Kubo And The Two Strings Review

Robert Yaniz Jr.

Reviewed by:
On August 19, 2016
Last modified:August 20, 2016


Laika brings another visually dazzling epic to the screen with Kubo and the Two Strings, and while the narrative isn't the studio's finest, its stylish execution and thematic heft neatly pick up the slack.

Kubo And The Two Strings Review

When Laika Entertainment emerged on the scene in 2009 with Coraline, moviegoers and critics had no clue what to expect. Specializing in stop-motion, the studio seemed to grasp the medium like few before it truly had, leveraging its surreal yet tangible style to craft stories like no one else in the industry. However, that film was also bolstered by the involvement of The Nightmare Before Christmas director Henry Selick and the Neil Gaiman source material. The financial and critical success of Coraline could just as easily been a one-off fluke, a case in which the upstart studio got lucky with its first feature.

Yet, in the years since Coraline, Laika has maintained a high standard for stop-motion animated films, following its debut with Paranorman and The Boxtrolls in 2012 and 2014, respectively. Both films performed modestly at the box office but received similar critical acclaim and awards recognition as their predecessor. Now Laika continues its creative hot streak with perhaps its most ambitious film yet, the Japanese-influenced epic Kubo and the Two Strings, proving beyond the shadow of a doubt that Laika is producing the best stop-motion work out there.

The directorial debut for Laika president and CEO Travis Knight, the film tells the story of a young one-eyed boy named Kubo (voiced by Art Parkinson of Game of Thrones fame) who finds himself drawn into a quest to locate a legendary relic. Along the way, he’s aided by a particularly tough monkey (Charlize Theron) and a man-sized beetle (Matthew McConaughey).

Steeped in the visual style and thematic ground of its anime forebears, Kubo and the Two Strings arrives in a year that’s already populated by such critically acclaimed animated family hits as Kung Fu Panda 3, Zootopia, Finding Dory and The Secret Life of Pets. Laika is already joining one of the strongest years in recent memory for major animated releases with their fourth feature. So the fact that Kubo and the Two Strings still stands out as one of the most satisfying says a lot about its pure entertainment value, even if it lacks the narrative cohesiveness of some other recent animated films.

From a design standpoint, the film is one of Laika’s strongest, right up there with some of the studio’s most detailed and unforgettable work. The intricacy behind the characters and the landscapes they inhabit is truly impressive and deserves to be seen on the big screen. In particular, the sequences involving enchanted origami papers who take the shape of figures in a mythical tale of good versus evil stand out as the most distinctive example of the kind of magic Laika can bring to life.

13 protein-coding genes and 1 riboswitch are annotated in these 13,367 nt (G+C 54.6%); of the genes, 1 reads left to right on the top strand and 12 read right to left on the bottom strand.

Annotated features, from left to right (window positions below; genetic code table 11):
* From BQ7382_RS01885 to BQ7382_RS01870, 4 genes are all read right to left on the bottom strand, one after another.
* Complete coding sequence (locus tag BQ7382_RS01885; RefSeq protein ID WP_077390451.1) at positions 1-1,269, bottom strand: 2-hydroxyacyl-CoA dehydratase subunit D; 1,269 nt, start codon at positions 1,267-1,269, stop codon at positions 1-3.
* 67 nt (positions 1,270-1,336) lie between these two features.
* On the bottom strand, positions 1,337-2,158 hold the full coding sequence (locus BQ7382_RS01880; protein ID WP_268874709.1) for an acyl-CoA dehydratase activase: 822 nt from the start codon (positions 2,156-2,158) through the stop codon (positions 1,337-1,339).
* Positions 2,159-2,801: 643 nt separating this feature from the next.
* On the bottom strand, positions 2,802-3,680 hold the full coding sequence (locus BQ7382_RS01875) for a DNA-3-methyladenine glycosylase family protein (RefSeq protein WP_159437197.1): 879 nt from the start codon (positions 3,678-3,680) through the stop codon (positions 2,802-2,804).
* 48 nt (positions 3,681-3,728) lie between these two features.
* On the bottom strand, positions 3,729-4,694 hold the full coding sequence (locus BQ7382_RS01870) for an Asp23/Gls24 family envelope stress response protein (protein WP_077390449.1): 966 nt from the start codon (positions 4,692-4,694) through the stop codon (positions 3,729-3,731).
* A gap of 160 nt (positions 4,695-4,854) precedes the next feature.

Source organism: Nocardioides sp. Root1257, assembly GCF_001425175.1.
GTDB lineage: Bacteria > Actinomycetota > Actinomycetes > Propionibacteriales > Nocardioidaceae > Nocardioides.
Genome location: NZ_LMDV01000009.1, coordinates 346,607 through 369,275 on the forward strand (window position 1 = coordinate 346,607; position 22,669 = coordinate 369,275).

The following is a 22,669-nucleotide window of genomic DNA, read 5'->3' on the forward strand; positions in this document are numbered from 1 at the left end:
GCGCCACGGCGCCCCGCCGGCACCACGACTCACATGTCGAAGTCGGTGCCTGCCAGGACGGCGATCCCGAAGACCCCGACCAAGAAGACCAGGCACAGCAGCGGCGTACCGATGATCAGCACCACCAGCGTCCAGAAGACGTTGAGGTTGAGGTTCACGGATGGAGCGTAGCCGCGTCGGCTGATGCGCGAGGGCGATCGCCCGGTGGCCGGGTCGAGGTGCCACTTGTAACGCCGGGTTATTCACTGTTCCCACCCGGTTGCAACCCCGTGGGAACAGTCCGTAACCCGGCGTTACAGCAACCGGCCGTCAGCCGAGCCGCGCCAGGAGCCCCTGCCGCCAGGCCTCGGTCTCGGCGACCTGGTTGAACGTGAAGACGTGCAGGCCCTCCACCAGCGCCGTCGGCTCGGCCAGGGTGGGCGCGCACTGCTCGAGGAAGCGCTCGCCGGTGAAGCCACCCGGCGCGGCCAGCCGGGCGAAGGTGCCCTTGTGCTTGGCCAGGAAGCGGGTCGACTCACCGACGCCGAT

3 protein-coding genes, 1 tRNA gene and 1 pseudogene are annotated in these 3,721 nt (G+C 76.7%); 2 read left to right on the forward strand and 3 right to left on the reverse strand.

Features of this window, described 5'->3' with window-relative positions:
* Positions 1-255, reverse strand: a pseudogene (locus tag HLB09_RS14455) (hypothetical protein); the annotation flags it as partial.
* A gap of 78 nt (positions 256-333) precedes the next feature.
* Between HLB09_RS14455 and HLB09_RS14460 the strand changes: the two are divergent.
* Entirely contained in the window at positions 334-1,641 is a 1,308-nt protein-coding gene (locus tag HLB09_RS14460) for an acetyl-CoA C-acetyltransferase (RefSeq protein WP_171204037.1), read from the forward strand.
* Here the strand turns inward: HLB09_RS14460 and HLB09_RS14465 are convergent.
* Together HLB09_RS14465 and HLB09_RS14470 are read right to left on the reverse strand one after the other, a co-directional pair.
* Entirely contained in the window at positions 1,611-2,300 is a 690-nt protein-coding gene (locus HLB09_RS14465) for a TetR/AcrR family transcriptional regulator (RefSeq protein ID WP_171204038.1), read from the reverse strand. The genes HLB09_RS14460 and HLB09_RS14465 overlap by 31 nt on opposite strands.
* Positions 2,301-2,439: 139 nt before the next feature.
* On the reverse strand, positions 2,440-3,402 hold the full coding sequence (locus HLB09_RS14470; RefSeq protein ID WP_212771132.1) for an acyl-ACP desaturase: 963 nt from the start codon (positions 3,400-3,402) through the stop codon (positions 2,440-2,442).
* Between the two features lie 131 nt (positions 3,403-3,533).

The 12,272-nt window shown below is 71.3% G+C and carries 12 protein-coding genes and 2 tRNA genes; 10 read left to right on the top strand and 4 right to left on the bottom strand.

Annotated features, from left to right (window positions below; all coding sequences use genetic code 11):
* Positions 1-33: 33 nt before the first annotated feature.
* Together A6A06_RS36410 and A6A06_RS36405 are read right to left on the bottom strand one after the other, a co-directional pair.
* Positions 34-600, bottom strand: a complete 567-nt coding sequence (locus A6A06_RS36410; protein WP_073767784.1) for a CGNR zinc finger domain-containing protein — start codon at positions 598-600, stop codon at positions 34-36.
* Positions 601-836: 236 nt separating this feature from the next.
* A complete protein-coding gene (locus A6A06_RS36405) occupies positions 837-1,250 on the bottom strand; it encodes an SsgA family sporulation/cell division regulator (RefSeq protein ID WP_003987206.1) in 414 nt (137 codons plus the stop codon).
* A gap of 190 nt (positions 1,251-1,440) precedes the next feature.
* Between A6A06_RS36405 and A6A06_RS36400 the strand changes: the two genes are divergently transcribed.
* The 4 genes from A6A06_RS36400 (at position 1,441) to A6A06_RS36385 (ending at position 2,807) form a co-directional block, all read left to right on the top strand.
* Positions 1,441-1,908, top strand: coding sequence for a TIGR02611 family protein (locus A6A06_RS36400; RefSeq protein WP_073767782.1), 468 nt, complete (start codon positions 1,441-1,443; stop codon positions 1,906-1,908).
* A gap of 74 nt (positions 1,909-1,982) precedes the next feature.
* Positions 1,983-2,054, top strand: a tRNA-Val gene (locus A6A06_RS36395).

While the setup behind Kubo and the Two Strings is compelling, the film’s story doesn’t quite live up to its more thrilling aspects. Plot-wise, there isn’t really that much to the movie beyond a simple journey to locate magical artifacts that Kubo can use to defeat an enemy. However, this approach too hews closely to the anime tales that so clearly inspired Kubo in the first place. The focus here is far more on the characters themselves, their emotional arcs and the larger themes that result from them.

Theron and McConaughey deliver warm, funny vocal performances the caliber of which moviegoers might expect from the two Oscar-winning stars, and the young Parkinson shines as the heroic boy whose fate hangs in the balance. However, Rooney Mara steals the film as a pair of chilling witches in pursuit of Kubo. The quality of the voice cast aside, it’s still disheartening that Kubo and the Two Strings fails to populate its major roles with actors of Asian descent. Only George Takei and Cary-Hiroyuki Tagawa (in minor roles, no less) represent the Japanese culture depicted in the film.

For families in the mood for an adventure filled with eye-popping visuals and some light-hearted humor, Kubo and the Two Strings is still a good option, especially as the summer movie season winds down. The film’s use of spirituality, mysticism and the role that storytelling plays in our lives is well-suited to the story at hand, and composer Dario Marianelli’s score neatly punctuates all of the above, making Laika’s latest effort the studio’s fourth consecutive winner all around.

Kubo And The Two Strings Review

Laika brings another visually dazzling epic to the screen with Kubo and the Two Strings, and while the narrative isn't the studio's finest, its stylish execution and thematic heft neatly pick up the slack.